All of this is reminiscent of when Velcade was approved. I had just been diagnosed when Velcade was approved as a first-line agent. Prior to that, it was, like Carfilzomib, for refractory and relapsed patients that had undergone two separate therapy attempts already. So about the time that we were choosing a replacement for Doxorubicin, which was nearly fatal to me, Velcade presented itself as a candidate. Now Velcade is one of the first tools reached for by oncologists and hematoligists.. Assuming that Kyprolis sails along with some successes, it should reach the point of being a staple of chemotherapy. The compound is related to Velcade as an analog, it has greater efficacy over the spectrum with reduced side effects. What that actually translates into is a mild bump in responses to therapy and a small dent in mortality figures. The great news is that side effects are reduced as much as 20% and perhaps more, and that’s great stuff.

While Velcade nor Revlimid had any effect whatsoever on my cancer, they demonstrated me as high risk for side effects. My peripheral Neuropathy was reported to be as severe as it gets, plus that, chemo generally made me so sickly that I dropped from 165 pounds down to 117 in four weeks. My lowest weight was 94. No appetite, slept all the time (exhausted and fatigued). I had so much nausea and diarrhea that I had to take electrolytes and fluids every couple of hours, through day and night. Three quarters through the full regimen, my oncologist said that the chemo was not slowing the cancer, and, was apparently making it more active. He said that he believed that the suffering of side effects were much too severe to warrant continuing. I would simply continue to damage myself and suffer neuropathy which speeding the spread of the myeloma. So that brought a halt to Velcade. After a break, we tried Revlimid. I actually tolerated Revlimid better than infused Velcade, I suffered no nausea and even had a bit of energy. The problem was that the neuropathy came back very quickly when I resumed treatment. In three weeks it was as uncomfortable and painful as ever, and by the time the 60 day mark went by we had to abort because of the level of excruciating pain I was in from neuropathy.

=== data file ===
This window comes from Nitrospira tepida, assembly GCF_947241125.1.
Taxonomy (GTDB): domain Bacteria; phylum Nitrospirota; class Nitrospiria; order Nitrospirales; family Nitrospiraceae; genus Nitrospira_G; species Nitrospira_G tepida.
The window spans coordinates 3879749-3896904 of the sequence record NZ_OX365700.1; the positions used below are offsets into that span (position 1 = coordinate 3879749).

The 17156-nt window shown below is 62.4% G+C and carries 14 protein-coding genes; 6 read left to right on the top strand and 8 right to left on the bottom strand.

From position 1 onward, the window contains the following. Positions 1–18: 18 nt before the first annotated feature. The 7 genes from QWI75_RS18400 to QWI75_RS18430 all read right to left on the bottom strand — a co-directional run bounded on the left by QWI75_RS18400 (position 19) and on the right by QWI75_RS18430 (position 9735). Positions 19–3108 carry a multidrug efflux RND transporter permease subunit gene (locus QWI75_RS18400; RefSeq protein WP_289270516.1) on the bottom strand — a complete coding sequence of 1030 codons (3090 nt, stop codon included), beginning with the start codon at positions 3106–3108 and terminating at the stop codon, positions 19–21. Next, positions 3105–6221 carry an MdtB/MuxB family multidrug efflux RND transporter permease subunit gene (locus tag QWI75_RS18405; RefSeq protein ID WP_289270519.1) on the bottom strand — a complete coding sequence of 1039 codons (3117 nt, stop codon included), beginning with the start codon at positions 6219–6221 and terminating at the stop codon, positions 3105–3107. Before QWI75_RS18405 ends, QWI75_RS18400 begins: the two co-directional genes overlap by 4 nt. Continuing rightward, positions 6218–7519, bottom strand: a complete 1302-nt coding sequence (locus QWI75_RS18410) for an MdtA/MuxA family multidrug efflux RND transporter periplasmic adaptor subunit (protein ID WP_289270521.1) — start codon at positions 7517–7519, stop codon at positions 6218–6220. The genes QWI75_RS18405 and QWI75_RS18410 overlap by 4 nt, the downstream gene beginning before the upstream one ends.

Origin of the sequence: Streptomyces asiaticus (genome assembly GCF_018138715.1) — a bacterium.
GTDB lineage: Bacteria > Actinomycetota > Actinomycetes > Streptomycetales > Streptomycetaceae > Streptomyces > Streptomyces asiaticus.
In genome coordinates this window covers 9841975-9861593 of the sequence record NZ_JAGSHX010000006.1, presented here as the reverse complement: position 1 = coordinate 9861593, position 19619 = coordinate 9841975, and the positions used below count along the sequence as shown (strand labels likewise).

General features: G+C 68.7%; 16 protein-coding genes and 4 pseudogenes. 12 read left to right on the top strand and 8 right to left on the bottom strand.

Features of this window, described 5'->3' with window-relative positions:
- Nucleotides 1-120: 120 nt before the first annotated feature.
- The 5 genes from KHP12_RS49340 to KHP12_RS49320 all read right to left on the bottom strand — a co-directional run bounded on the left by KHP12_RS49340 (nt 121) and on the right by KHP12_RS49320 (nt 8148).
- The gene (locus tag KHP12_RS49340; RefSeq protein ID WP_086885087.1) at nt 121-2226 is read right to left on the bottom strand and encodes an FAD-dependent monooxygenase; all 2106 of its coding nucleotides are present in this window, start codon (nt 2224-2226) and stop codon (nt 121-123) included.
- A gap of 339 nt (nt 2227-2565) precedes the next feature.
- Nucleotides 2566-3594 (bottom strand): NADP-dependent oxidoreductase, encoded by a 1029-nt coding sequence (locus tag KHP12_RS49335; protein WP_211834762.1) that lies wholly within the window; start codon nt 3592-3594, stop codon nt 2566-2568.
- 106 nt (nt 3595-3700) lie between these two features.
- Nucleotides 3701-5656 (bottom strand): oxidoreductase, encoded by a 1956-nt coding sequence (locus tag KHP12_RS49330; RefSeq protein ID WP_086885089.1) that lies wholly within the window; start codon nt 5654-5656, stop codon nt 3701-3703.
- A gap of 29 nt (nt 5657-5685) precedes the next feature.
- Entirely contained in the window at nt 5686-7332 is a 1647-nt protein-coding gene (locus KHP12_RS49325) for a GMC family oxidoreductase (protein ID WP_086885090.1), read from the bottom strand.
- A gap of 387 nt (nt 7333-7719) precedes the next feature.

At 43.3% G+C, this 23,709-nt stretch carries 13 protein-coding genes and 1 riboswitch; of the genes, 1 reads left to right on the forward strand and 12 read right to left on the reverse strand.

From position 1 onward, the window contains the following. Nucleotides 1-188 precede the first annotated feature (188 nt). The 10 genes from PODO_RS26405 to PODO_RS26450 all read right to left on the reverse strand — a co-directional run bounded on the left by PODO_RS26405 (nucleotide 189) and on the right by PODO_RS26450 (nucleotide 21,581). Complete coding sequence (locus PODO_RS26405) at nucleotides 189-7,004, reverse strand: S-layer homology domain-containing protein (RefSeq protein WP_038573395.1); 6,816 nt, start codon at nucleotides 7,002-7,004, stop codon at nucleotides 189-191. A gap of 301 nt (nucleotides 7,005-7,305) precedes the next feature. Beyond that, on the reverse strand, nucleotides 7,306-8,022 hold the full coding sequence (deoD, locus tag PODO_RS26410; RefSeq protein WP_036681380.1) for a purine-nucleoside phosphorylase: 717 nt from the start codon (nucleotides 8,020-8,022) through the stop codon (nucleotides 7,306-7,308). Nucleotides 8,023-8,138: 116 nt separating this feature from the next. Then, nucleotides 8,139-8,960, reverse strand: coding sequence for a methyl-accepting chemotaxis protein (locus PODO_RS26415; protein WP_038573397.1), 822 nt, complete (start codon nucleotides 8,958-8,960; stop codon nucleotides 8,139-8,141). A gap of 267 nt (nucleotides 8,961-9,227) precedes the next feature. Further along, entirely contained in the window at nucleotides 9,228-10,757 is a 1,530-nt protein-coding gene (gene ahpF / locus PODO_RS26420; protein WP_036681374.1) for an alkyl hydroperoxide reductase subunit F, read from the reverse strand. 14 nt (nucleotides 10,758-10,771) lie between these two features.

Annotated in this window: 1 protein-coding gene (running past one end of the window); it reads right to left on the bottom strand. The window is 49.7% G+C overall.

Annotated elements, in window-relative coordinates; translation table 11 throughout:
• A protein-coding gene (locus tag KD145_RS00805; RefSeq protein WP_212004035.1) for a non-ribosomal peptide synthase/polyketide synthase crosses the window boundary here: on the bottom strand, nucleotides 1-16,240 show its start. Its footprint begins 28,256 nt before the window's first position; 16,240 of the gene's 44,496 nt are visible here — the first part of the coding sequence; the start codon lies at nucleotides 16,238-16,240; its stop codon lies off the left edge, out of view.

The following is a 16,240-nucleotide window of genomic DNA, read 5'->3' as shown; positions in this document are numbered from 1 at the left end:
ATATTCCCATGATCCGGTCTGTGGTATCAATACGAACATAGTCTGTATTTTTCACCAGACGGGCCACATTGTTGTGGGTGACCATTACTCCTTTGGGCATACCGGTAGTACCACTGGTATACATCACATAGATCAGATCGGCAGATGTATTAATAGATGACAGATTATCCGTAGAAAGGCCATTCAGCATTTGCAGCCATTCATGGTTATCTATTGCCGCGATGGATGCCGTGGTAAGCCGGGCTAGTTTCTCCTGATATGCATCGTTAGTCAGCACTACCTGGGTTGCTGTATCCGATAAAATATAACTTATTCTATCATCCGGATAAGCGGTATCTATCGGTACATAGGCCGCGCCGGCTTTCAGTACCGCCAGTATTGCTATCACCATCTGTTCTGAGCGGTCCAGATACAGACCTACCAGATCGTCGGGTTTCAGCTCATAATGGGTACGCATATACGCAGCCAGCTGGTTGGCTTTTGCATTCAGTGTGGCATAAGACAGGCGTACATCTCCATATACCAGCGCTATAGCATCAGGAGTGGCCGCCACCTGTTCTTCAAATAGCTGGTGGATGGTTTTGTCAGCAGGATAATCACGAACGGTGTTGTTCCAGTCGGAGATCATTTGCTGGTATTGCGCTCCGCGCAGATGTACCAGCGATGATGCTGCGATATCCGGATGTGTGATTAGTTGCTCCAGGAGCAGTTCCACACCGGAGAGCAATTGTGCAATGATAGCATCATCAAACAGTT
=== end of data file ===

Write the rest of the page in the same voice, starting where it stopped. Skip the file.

But it should be kept in mind that this is an analog, a new generation of an earlier base. It builds upon the lessons of bortezomib and so we don’t really have a new drug, per se. It’s a similar relationship like thalidomide to lenalidomide. What we have is a better tool, and so we’re looking at something akin to the new and improved version of laundry detergent. As such, we shouldn’t think that this brings us closer to a cure. But that is, at least for now, is its only fault. Any improvement in the tools to fight Multiple Myeloma is a Good Thing.